Progressive polarity loss and luminal collapse disrupt tissue organization in carcinoma

Genes Dev. 2017 Aug 1;31(15):1573-1587. doi: 10.1101/gad.300566.117. Epub 2017 Sep 8.


Epithelial cancers (carcinoma) account for 80%-90% of all cancers. The development of carcinoma is associated with disrupted epithelial organization and solid ductal structures. The mechanisms underlying the morphological development of carcinoma are poorly understood, but it is thought that loss of cell polarity is an early event. Here we report the characterization of the development of human breast lesions leading to carcinoma. We identified a unique mechanism that generates solid ducts in carcinoma through progressive loss of polarity and collapse of the luminal architecture. This program initiates with asymmetric divisions of polarized cells that generate a stratified epithelium containing both polarized and depolarized cells. Stratified regions form cords that penetrate into the lumen, subdividing it into polarized secondary lumina. The secondary lumina then collapse with a concomitant decrease in RhoA and myosin II activity at the apical membrane and ultimately lose apical-basal polarity. By restoring RhoA activity in mice, ducts maintained lumen and cell polarity. Notably, disrupted tissue architecture through luminal collapse was reversible, and ducts with a lumen were re-established after oncogene suppression in vivo. This reveals a novel and common mechanism that contributes to carcinoma development by progressively disrupting cell and tissue organization.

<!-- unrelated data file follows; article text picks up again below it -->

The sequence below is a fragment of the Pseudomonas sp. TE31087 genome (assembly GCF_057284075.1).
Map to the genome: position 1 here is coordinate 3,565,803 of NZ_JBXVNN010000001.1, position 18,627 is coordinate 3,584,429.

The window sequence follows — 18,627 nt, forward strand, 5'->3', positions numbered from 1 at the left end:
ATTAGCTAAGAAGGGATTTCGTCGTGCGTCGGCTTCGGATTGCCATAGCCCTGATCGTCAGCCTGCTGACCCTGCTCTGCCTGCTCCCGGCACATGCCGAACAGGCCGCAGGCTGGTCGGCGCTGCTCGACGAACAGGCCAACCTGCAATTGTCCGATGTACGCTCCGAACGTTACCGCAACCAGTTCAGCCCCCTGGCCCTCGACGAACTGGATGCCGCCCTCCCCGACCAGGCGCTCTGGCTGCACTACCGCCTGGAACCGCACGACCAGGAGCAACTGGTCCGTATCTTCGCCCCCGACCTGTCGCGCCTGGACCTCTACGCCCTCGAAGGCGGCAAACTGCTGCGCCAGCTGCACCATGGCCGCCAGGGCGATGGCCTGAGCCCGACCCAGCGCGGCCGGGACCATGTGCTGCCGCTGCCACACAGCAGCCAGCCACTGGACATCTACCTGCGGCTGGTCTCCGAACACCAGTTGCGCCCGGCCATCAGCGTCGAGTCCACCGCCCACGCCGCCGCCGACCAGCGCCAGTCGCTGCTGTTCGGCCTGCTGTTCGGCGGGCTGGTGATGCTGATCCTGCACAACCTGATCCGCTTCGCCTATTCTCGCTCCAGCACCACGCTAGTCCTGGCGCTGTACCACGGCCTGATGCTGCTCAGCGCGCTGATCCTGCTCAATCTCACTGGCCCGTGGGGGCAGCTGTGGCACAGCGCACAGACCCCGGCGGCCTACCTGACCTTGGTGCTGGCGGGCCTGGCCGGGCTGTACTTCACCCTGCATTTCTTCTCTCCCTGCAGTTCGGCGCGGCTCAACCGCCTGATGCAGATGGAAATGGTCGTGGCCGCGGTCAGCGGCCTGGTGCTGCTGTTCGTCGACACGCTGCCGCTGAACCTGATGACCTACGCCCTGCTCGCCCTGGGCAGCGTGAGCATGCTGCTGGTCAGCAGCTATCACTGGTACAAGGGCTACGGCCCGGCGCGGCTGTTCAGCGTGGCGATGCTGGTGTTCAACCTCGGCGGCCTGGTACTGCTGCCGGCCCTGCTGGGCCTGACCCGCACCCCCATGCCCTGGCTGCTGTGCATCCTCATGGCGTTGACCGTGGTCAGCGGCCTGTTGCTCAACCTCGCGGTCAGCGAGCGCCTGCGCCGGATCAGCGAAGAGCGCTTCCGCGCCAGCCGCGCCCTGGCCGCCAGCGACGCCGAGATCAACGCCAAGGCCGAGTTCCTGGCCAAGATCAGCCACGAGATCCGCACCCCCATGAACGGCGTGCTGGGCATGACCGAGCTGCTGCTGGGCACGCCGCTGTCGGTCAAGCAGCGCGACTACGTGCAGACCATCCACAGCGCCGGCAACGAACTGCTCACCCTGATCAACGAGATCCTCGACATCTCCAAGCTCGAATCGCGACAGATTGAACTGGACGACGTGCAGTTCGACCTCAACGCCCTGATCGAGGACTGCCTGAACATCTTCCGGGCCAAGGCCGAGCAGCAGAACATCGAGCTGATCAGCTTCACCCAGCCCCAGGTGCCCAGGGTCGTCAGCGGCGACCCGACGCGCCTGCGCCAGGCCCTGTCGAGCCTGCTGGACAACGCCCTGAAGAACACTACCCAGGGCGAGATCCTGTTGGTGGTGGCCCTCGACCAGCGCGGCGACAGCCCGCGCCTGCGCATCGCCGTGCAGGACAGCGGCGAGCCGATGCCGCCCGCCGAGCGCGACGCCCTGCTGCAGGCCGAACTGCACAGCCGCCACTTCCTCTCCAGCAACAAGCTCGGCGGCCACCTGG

Keywords: breast cancer; cancer progression; duct; epithelial; morphogenesis.

Publication types

  • Research Support, Non-U.S. Gov't

MeSH terms

  • Animals
  • Breast Neoplasms / pathology*
  • Carcinogenesis*
  • Carcinoma / pathology*
  • Cell Membrane
  • Cell Polarity / physiology*
  • Cells, Cultured
  • Female
  • Fluorescent Antibody Technique
  • Humans
  • Mice
  • Microscopy, Confocal
  • Myosin Type II / metabolism
  • Primary Cell Culture
  • rhoA GTP-Binding Protein / metabolism


  • Myosin Type II
  • rhoA GTP-Binding Protein